In several practical circumstances we have to solve a problem whose instance is not a priori completely known. Situations of this kind occur in computer systems and networks management, in financial decision making, in robotics etc. Problems that have to be solved without a complete knowledge of the instance are called
. The analysis of properties of on-line problems and the design of algorithmic techniques for their solution (
) have been the subject of intense study since the 70-ies, when classical algorithms for scheduling tasks in an on-line fashion  and for handling paging in virtual storage systems  have been first devised. In the 80-ies formal concepts for analyzing and measuring the quality of on-line algorithms have been introduced  and the notion of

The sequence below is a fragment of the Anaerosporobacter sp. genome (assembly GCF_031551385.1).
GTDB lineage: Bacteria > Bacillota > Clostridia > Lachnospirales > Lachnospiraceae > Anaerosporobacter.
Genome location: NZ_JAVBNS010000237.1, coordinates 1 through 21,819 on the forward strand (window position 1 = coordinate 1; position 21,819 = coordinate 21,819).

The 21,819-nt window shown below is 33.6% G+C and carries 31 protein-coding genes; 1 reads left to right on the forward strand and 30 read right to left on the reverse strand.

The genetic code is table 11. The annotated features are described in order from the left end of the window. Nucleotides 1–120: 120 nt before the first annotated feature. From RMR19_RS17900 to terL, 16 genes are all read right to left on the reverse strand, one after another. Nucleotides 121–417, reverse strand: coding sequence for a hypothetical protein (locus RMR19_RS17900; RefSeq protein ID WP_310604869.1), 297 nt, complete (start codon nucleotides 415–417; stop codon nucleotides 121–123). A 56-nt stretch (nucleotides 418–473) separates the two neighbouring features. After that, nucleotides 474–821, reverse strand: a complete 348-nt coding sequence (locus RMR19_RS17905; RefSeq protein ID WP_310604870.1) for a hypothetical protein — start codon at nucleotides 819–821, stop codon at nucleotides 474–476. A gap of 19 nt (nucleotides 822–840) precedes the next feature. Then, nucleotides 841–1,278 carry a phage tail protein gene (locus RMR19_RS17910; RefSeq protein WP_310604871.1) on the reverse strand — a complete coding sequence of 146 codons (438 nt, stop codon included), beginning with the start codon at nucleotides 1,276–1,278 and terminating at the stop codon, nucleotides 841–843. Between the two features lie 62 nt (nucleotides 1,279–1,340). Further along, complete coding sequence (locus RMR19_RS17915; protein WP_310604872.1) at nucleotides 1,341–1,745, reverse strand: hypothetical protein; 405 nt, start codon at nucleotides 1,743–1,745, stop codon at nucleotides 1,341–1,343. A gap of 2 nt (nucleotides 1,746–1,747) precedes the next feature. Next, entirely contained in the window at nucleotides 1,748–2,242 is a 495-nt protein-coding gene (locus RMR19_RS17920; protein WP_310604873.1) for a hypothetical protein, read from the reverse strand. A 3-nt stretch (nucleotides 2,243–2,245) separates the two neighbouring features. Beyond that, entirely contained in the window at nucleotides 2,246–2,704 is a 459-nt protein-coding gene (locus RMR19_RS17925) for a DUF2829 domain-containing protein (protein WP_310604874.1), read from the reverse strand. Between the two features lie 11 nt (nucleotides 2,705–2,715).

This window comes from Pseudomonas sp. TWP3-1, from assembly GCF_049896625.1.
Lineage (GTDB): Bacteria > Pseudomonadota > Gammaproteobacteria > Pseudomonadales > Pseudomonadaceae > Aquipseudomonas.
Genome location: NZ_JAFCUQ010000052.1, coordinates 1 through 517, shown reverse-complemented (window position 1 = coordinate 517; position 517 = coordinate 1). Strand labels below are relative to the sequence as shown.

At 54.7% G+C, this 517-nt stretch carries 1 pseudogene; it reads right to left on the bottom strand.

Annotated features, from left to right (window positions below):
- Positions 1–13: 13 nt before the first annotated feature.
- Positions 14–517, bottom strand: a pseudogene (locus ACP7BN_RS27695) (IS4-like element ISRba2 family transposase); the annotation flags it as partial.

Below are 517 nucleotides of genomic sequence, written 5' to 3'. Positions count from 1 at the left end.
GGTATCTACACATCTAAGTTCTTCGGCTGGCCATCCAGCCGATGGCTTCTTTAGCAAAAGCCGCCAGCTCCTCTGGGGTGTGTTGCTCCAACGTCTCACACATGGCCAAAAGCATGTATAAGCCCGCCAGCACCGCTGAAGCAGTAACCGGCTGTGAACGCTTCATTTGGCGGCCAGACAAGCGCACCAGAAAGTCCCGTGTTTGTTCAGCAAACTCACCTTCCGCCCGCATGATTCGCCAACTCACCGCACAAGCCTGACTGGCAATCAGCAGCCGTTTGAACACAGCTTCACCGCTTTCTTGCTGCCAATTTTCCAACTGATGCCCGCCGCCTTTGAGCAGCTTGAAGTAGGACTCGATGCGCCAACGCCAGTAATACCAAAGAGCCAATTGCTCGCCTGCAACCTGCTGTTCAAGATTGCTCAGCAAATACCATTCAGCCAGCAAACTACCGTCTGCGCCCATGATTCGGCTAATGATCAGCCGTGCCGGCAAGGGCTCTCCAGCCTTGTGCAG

has been defined as the ratio between the value of the solution that is obtained by an on-line algorithm and the value of the best solution that can be achieved by an optimum off-line algorithm that has full knowledge of the problem instance. Since then a very broad variety of on-line problems have been addressed in the literature [14, 19]: memory allocation and paging, bin packing, load balancing in multiprocessor systems, updating and searching a data structure (e.g. a list), scheduling, financial investment, etc.